National interests matter
Apropos ‘A China shop,’(August 28), BRICS is a forum which China and Russia are keen to put to use against the West in general and the US in particular. India, though now closer to the US than at any time before, is still being wooed by the two countries. But without India, BRICS would lose whatever independence it can exercise in its deliberations. India’s presence lends the body a veneer of independence and respectability. Also, in the interplay of clashing geopolitical interests, forums such as BRICS can play a useful role provided these are not hijacked for advancing the interests of a dominant member-state China.
However, India finds itself in a good place globally — the Western bloc seeks its friendship while without it, the China-Russia jugalbandi forfeits its claim to fairness and objectivity in these gabfests. We should make the best of this moment to advance our own national interests.
N Sadhasiva Reddy
The economic base within BRICS remains varied. Brazil, Russia and South Africa are highly dependent on raw material/energy exports while China and India are largely manufacture and service centred. This sets up a closed loop for progressive trade within its members. Influx of new members will bring in new problems but newer possibilities, too. If BRICS does gel, the bloc’s growth can be rapid. They may well be frustrated with an omnipotent dollar. Though each BRICS nation has bilateral relations with the US, pragmatic leadership may find an inflexion point.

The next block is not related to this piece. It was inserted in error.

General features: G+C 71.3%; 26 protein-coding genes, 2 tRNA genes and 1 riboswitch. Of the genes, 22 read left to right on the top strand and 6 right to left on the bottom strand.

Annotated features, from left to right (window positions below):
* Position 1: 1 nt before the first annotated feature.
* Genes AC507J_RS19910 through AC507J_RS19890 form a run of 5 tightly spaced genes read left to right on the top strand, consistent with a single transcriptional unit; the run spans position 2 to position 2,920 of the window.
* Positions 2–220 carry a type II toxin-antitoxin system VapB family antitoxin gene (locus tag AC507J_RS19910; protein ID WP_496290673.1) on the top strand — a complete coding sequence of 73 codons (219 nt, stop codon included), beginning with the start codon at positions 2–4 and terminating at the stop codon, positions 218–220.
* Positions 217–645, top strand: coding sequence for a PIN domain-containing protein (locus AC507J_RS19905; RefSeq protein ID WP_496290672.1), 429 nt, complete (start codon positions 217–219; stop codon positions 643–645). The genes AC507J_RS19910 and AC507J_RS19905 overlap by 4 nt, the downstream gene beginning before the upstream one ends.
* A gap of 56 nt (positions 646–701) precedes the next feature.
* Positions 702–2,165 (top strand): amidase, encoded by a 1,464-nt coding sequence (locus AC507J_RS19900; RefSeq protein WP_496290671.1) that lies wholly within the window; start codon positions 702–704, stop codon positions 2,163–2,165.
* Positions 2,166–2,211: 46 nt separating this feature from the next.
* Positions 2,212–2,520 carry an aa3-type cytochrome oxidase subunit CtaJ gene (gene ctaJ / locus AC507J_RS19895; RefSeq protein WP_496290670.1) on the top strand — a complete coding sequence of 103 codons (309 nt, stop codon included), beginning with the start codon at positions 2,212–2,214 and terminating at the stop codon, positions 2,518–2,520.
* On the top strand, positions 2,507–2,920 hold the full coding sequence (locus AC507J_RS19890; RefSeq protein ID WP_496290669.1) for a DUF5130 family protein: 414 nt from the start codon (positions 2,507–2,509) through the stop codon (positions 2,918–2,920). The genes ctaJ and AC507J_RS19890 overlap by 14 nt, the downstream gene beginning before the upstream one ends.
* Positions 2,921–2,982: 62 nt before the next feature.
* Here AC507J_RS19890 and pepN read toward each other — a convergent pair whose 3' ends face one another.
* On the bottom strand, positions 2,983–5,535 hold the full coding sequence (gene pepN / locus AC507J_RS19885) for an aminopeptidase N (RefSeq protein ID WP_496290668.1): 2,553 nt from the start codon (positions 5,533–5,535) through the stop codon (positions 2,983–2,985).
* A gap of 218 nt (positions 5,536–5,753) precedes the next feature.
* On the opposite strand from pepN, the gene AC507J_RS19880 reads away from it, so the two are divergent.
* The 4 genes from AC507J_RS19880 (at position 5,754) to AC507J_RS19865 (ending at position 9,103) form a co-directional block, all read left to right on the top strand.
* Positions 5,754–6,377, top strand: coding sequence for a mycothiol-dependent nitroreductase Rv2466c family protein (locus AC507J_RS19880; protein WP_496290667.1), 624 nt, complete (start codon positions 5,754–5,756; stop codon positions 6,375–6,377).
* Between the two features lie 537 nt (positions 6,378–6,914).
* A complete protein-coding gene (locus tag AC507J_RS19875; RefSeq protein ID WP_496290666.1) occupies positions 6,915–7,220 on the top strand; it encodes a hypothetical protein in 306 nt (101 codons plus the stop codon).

This decision by BRICS to expand and include six new members could have huge significance for the bloc and these countries as well. Collective might of this group both financially and in terms of huge oil resources can have huge geopolitical bearings. This group can potentially challenge Asian Development Bank and World Bank for their funding needs and if the group decides to do bilateral trades in their own national currencies than the dollar, then it will dramatically change global finance. But nothing should be done to promote China at the cost of India’s strategic interests.
Prime Minister Narendra Modi has said that businesses should focus on improving the purchasing power of people (August 28). One feels it is not likely to happen for the simple reason that producers can be in equilibrium only when they maximise their profits. Moreover, it is the consumers who have to strike a good bargain with producers/sellers while buying commodities to increase their real income and get maximum satisfaction. It’s certainly not the lookout of the producers. Let the laws of supply and demand work to ensure equilibrium in the product market.
Vegetable price swings
This refers to ‘Tears over onions’ (August 28). Potato, onion and tomato are perishables. When prices go up, more farmers turn to these crops, augmenting supply and, in the process, bringing prices down. To avoid supply bottlenecks, there must be a nationwide market to move surplus to the scanty regions with needed cold storage facilities. A digital based building of data on production and distribution of these vegetables will help check the price volatility faced every year.